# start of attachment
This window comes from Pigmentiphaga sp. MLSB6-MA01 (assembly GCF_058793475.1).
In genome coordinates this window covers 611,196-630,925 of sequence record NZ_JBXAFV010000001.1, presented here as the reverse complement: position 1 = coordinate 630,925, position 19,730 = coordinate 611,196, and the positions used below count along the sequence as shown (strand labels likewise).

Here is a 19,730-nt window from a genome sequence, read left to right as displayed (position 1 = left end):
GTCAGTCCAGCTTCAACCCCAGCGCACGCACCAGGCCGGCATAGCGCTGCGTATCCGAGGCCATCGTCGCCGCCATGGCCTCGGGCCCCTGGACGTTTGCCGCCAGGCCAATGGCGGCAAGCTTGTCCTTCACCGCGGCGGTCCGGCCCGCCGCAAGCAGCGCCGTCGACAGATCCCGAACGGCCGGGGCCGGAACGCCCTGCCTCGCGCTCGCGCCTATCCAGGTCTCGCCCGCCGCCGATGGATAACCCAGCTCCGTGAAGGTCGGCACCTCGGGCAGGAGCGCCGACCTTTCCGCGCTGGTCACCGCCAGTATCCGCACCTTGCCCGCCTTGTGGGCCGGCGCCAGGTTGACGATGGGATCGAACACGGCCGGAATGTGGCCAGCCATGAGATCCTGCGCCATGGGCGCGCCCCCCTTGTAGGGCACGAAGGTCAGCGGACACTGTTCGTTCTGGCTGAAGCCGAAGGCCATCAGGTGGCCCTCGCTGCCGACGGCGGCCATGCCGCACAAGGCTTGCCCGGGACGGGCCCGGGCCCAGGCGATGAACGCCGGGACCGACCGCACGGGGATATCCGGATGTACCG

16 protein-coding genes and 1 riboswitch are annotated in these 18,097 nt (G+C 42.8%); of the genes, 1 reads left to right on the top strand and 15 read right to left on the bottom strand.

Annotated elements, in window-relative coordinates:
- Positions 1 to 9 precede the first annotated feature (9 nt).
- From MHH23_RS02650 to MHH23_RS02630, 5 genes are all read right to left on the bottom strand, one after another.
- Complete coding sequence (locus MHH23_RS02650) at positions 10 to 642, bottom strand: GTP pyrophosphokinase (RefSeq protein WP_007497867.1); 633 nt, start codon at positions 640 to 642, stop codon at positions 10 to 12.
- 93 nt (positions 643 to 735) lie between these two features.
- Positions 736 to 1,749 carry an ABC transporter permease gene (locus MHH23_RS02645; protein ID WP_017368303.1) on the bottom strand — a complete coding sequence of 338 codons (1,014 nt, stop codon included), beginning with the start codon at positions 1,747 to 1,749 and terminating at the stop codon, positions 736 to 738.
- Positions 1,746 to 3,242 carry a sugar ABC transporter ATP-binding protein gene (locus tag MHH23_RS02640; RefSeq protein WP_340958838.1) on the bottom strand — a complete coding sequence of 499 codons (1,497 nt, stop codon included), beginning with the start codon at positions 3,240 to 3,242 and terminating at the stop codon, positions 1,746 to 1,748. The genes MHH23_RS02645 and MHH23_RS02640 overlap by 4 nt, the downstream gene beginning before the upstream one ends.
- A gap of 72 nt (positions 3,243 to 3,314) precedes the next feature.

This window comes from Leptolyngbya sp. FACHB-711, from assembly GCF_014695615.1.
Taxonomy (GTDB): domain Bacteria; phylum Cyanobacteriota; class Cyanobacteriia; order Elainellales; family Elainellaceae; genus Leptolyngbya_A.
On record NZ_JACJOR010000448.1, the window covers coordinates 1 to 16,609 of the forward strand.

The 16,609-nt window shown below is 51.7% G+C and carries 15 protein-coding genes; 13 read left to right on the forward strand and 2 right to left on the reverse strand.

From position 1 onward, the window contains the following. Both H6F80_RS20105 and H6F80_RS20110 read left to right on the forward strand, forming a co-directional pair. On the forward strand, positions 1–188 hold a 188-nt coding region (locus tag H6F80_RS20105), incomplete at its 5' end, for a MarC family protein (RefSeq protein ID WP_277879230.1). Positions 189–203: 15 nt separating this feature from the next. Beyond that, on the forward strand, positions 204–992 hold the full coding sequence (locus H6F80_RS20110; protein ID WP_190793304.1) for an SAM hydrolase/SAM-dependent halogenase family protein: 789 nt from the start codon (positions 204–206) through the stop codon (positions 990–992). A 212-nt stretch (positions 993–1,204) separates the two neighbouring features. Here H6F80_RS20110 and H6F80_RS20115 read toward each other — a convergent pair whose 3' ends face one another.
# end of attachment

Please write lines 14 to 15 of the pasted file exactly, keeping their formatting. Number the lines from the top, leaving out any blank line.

This window comes from Leptolyngbya sp. FACHB-711, from assembly GCF_014695615.1.
Taxonomy (GTDB): domain Bacteria; phylum Cyanobacteriota; class Cyanobacteriia; order Elainellales; family Elainellaceae; genus Leptolyngbya_A.